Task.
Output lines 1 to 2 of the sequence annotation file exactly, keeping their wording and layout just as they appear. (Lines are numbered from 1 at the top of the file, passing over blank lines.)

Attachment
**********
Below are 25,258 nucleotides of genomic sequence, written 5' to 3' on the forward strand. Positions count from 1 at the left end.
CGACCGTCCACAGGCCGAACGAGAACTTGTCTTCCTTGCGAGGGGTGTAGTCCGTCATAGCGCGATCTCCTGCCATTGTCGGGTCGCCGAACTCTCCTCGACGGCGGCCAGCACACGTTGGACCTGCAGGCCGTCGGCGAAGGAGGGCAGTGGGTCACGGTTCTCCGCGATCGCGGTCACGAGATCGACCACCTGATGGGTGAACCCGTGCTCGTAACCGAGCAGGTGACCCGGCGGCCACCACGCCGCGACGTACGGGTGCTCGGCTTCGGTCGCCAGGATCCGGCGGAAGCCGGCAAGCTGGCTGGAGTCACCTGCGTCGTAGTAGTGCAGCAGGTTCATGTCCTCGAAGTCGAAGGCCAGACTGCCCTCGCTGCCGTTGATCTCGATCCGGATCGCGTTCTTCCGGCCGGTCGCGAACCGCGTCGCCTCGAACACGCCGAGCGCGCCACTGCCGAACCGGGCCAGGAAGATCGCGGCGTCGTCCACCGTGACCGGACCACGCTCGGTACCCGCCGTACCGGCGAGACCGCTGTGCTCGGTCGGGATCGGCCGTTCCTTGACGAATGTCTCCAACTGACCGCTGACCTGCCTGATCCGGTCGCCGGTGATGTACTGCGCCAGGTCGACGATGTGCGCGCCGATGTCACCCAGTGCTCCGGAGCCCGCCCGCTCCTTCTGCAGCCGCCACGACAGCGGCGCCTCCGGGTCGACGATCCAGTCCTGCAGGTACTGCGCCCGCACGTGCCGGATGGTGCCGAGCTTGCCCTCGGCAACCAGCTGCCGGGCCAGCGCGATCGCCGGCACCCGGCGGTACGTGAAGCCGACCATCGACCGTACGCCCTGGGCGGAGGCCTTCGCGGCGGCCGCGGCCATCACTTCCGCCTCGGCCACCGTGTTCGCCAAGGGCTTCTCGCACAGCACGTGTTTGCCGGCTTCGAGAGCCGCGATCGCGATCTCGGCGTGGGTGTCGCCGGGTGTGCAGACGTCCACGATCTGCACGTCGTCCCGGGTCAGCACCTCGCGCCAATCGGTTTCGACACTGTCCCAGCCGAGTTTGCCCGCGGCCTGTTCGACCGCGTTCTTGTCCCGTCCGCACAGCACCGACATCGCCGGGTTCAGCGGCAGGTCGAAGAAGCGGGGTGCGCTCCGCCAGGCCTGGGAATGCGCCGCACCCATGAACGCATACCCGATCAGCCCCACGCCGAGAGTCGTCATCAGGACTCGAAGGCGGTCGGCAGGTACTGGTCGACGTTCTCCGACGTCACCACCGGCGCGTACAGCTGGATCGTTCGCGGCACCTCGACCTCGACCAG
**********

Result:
Below are 25,258 nucleotides of genomic sequence, written 5' to 3' on the forward strand. Positions count from 1 at the left end.
CGACCGTCCACAGGCCGAACGAGAACTTGTCTTCCTTGCGAGGGGTGTAGTCCGTCATAGCGCGATCTCCTGCCATTGTCGGGTCGCCGAACTCTCCTCGACGGCGGCCAGCACACGTTGGACCTGCAGGCCGTCGGCGAAGGAGGGCAGTGGGTCACGGTTCTCCGCGATCGCGGTCACGAGATCGACCACCTGATGGGTGAACCCGTGCTCGTAACCGAGCAGGTGACCCGGCGGCCACCACGCCGCGACGTACGGGTGCTCGGCTTCGGTCGCCAGGATCCGGCGGAAGCCGGCAAGCTGGCTGGAGTCACCTGCGTCGTAGTAGTGCAGCAGGTTCATGTCCTCGAAGTCGAAGGCCAGACTGCCCTCGCTGCCGTTGATCTCGATCCGGATCGCGTTCTTCCGGCCGGTCGCGAACCGCGTCGCCTCGAACACGCCGAGCGCGCCACTGCCGAACCGGGCCAGGAAGATCGCGGCGTCGTCCACCGTGACCGGACCACGCTCGGTACCCGCCGTACCGGCGAGACCGCTGTGCTCGGTCGGGATCGGCCGTTCCTTGACGAATGTCTCCAACTGACCGCTGACCTGCCTGATCCGGTCGCCGGTGATGTACTGCGCCAGGTCGACGATGTGCGCGCCGATGTCACCCAGTGCTCCGGAGCCCGCCCGCTCCTTCTGCAGCCGCCACGACAGCGGCGCCTCCGGGTCGACGATCCAGTCCTGCAGGTACTGCGCCCGCACGTGCCGGATGGTGCCGAGCTTGCCCTCGGCAACCAGCTGCCGGGCCAGCGCGATCGCCGGCACCCGGCGGTACGTGAAGCCGACCATCGACCGTACGCCCTGGGCGGAGGCCTTCGCGGCGGCCGCGGCCATCACTTCCGCCTCGGCCACCGTGTTCGCCAAGGGCTTCTCGCACAGCACGTGTTTGCCGGCTTCGAGAGCCGCGATCGCGATCTCGGCGTGGGTGTCGCCGGGTGTGCAGACGTCCACGATCTGCACGTCGTCCCGGGTCAGCACCTCGCGCCAATCGGTTTCGACACTGTCCCAGCCGAGTTTGCCCGCGGCCTGTTCGACCGCGTTCTTGTCCCGTCCGCACAGCACCGACATCGCCGGGTTCAGCGGCAGGTCGAAGAAGCGGGGTGCGCTCCGCCAGGCCTGGGAATGCGCCGCACCCATGAACGCATACCCGATCAGCCCCACGCCGAGAGTCGTCATCAGGACTCGAAGGCGGTCGGCAGGTACTGGTCGACGTTCTCCGACGTCACCACCGGCGCGTACAGCTGGATCGTTCGCGGCACCTCGACCTCGACCAG